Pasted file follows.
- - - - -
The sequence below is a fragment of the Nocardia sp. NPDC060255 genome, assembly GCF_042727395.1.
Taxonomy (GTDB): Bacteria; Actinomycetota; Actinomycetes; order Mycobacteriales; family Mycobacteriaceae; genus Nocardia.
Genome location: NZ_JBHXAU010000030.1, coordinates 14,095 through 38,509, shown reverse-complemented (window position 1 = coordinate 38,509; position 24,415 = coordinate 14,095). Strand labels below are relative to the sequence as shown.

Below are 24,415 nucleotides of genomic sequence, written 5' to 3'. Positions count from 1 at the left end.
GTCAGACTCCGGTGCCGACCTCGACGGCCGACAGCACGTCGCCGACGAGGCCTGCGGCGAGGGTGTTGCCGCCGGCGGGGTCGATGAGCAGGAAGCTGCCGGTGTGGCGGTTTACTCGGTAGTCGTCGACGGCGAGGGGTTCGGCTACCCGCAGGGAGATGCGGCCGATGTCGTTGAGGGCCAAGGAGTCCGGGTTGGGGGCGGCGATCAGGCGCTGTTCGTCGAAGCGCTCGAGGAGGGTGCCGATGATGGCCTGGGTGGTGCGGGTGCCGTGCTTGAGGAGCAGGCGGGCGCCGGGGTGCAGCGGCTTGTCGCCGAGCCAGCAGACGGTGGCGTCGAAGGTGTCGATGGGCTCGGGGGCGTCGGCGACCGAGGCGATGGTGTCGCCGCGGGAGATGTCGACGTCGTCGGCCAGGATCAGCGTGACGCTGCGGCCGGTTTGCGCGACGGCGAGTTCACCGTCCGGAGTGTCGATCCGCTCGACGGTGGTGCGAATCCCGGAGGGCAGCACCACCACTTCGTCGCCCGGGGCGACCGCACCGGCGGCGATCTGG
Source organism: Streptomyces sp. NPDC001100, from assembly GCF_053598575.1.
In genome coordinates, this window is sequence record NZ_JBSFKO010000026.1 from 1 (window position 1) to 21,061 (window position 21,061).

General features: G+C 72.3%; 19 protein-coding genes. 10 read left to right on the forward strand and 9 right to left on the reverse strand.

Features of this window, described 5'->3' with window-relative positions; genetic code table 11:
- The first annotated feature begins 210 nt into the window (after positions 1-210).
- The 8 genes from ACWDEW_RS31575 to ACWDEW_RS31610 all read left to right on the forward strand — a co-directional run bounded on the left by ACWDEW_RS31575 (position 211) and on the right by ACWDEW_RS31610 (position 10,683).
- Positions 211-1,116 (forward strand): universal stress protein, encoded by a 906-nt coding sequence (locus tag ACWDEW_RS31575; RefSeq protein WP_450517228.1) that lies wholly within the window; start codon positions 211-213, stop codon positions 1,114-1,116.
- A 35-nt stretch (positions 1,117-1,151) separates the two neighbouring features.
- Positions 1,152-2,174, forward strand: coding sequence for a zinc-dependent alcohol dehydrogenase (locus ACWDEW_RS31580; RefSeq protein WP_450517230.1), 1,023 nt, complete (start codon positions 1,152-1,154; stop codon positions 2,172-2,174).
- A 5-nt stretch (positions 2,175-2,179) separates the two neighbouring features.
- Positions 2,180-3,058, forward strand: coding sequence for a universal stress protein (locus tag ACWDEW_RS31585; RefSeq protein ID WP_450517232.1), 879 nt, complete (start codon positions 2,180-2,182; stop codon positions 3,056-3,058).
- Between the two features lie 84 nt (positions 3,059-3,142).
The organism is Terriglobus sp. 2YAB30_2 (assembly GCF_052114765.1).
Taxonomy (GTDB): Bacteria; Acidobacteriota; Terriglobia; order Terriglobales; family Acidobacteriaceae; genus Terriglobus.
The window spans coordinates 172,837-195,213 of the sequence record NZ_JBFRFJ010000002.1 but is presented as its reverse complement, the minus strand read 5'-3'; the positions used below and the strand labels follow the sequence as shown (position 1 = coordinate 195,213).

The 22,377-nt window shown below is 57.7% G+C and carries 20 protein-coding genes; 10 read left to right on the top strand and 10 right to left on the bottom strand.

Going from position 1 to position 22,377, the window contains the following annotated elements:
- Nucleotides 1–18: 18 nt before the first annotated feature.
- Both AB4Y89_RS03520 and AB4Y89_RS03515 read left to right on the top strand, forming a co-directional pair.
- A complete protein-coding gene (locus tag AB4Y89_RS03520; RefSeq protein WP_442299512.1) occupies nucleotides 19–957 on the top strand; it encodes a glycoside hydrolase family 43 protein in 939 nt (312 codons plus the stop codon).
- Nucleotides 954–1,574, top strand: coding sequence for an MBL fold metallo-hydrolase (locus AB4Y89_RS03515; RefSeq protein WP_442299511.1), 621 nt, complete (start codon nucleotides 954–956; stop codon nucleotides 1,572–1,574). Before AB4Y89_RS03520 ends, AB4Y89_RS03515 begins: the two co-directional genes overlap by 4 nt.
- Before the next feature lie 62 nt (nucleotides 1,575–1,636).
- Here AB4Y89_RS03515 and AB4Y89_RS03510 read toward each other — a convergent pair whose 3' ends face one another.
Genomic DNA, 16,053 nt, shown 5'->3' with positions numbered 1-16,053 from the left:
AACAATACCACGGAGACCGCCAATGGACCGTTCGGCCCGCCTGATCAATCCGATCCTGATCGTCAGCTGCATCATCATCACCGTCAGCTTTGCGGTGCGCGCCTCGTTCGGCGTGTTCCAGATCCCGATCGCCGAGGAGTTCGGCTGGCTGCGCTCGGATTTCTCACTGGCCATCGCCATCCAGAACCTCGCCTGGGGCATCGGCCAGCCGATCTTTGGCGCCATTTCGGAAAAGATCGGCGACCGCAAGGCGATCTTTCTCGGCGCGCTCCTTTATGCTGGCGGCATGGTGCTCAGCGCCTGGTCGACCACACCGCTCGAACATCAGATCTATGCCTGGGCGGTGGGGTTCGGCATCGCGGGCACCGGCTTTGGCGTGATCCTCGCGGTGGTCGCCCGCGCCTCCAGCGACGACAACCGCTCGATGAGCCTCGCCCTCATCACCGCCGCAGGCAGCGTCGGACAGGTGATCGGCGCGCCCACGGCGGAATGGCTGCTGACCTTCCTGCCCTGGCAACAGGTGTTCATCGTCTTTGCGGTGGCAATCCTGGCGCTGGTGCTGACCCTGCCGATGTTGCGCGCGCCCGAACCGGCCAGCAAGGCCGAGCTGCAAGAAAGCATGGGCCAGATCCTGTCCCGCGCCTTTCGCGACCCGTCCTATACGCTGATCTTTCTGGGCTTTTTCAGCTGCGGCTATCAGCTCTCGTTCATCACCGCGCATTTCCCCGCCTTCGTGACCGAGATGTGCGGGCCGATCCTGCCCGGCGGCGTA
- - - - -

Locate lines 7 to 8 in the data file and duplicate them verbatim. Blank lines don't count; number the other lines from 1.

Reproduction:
In genome coordinates, this window is sequence record NZ_JBSFKO010000026.1 from 1 (window position 1) to 21,061 (window position 21,061).

General features: G+C 72.3%; 19 protein-coding genes. 10 read left to right on the forward strand and 9 right to left on the reverse strand.